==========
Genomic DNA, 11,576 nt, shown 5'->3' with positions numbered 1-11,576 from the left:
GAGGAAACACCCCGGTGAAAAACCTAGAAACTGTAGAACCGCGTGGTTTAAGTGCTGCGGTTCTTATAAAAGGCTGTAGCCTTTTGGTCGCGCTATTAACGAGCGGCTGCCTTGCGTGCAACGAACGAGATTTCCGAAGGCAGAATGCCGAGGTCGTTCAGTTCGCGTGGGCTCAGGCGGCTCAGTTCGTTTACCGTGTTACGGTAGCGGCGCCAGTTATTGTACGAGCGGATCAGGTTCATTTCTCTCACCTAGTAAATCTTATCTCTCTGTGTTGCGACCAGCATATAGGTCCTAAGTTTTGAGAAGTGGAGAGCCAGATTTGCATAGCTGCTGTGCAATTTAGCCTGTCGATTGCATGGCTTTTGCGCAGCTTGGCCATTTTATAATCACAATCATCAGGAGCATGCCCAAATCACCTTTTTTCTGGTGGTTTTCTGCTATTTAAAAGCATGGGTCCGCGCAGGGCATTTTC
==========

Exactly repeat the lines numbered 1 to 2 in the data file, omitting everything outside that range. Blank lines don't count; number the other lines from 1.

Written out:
Genomic DNA, 11,576 nt, shown 5'->3' with positions numbered 1-11,576 from the left:
GAGGAAACACCCCGGTGAAAAACCTAGAAACTGTAGAACCGCGTGGTTTAAGTGCTGCGGTTCTTATAAAAGGCTGTAGCCTTTTGGTCGCGCTATTAACGAGCGGCTGCCTTGCGTGCAACGAACGAGATTTCCGAAGGCAGAATGCCGAGGTCGTTCAGTTCGCGTGGGCTCAGGCGGCTCAGTTCGTTTACCGTGTTACGGTAGCGGCGCCAGTTATTGTACGAGCGGATCAGGTTCATTTCTCTCACCTAGTAAATCTTATCTCTCTGTGTTGCGACCAGCATATAGGTCCTAAGTTTTGAGAAGTGGAGAGCCAGATTTGCATAGCTGCTGTGCAATTTAGCCTGTCGATTGCATGGCTTTTGCGCAGCTTGGCCATTTTATAATCACAATCATCAGGAGCATGCCCAAATCACCTTTTTTCTGGTGGTTTTCTGCTATTTAAAAGCATGGGTCCGCGCAGGGCATTTTC